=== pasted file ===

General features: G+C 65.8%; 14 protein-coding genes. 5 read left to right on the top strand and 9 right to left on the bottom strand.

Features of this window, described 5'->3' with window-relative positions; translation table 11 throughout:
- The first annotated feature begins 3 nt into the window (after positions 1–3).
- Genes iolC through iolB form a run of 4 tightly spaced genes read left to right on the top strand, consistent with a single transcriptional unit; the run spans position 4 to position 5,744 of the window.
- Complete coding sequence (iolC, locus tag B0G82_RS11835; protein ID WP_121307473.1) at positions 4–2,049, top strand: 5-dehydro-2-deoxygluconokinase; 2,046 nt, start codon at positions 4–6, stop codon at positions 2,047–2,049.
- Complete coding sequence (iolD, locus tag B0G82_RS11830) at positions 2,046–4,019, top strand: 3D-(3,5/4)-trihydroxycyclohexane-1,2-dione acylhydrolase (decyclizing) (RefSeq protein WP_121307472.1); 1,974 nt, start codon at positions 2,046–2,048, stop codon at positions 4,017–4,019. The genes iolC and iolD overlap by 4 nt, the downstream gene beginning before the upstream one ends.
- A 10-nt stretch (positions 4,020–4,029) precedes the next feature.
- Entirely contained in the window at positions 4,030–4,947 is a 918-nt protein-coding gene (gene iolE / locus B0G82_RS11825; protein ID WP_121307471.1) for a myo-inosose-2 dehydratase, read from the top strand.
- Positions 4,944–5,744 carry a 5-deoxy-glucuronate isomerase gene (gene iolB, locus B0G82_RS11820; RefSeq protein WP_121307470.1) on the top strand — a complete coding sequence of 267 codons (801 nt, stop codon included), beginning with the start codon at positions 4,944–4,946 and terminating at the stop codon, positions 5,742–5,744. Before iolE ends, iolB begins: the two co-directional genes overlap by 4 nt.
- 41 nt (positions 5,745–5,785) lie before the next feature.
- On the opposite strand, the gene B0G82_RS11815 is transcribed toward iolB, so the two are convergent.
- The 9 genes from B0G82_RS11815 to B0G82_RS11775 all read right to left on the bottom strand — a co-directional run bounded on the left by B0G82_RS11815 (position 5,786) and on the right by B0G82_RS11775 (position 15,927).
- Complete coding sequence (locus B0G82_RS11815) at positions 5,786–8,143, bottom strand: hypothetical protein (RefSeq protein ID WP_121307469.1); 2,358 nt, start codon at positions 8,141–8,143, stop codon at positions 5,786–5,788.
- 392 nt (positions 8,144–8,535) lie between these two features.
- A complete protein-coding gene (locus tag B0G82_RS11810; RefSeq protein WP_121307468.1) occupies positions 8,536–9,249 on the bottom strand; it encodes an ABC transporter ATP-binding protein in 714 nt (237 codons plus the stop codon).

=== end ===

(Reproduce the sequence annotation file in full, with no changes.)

General features: G+C 65.8%; 14 protein-coding genes. 5 read left to right on the top strand and 9 right to left on the bottom strand.

Features of this window, described 5'->3' with window-relative positions; translation table 11 throughout:
- The first annotated feature begins 3 nt into the window (after positions 1–3).
- Genes iolC through iolB form a run of 4 tightly spaced genes read left to right on the top strand, consistent with a single transcriptional unit; the run spans position 4 to position 5,744 of the window.
- Complete coding sequence (iolC, locus tag B0G82_RS11835; protein ID WP_121307473.1) at positions 4–2,049, top strand: 5-dehydro-2-deoxygluconokinase; 2,046 nt, start codon at positions 4–6, stop codon at positions 2,047–2,049.
- Complete coding sequence (iolD, locus tag B0G82_RS11830) at positions 2,046–4,019, top strand: 3D-(3,5/4)-trihydroxycyclohexane-1,2-dione acylhydrolase (decyclizing) (RefSeq protein WP_121307472.1); 1,974 nt, start codon at positions 2,046–2,048, stop codon at positions 4,017–4,019. The genes iolC and iolD overlap by 4 nt, the downstream gene beginning before the upstream one ends.
- A 10-nt stretch (positions 4,020–4,029) precedes the next feature.
- Entirely contained in the window at positions 4,030–4,947 is a 918-nt protein-coding gene (gene iolE / locus B0G82_RS11825; protein ID WP_121307471.1) for a myo-inosose-2 dehydratase, read from the top strand.
- Positions 4,944–5,744 carry a 5-deoxy-glucuronate isomerase gene (gene iolB, locus B0G82_RS11820; RefSeq protein WP_121307470.1) on the top strand — a complete coding sequence of 267 codons (801 nt, stop codon included), beginning with the start codon at positions 4,944–4,946 and terminating at the stop codon, positions 5,742–5,744. Before iolE ends, iolB begins: the two co-directional genes overlap by 4 nt.
- 41 nt (positions 5,745–5,785) lie before the next feature.
- On the opposite strand, the gene B0G82_RS11815 is transcribed toward iolB, so the two are convergent.
- The 9 genes from B0G82_RS11815 to B0G82_RS11775 all read right to left on the bottom strand — a co-directional run bounded on the left by B0G82_RS11815 (position 5,786) and on the right by B0G82_RS11775 (position 15,927).
- Complete coding sequence (locus B0G82_RS11815) at positions 5,786–8,143, bottom strand: hypothetical protein (RefSeq protein ID WP_121307469.1); 2,358 nt, start codon at positions 8,141–8,143, stop codon at positions 5,786–5,788.
- 392 nt (positions 8,144–8,535) lie between these two features.
- A complete protein-coding gene (locus tag B0G82_RS11810; RefSeq protein WP_121307468.1) occupies positions 8,536–9,249 on the bottom strand; it encodes an ABC transporter ATP-binding protein in 714 nt (237 codons plus the stop codon).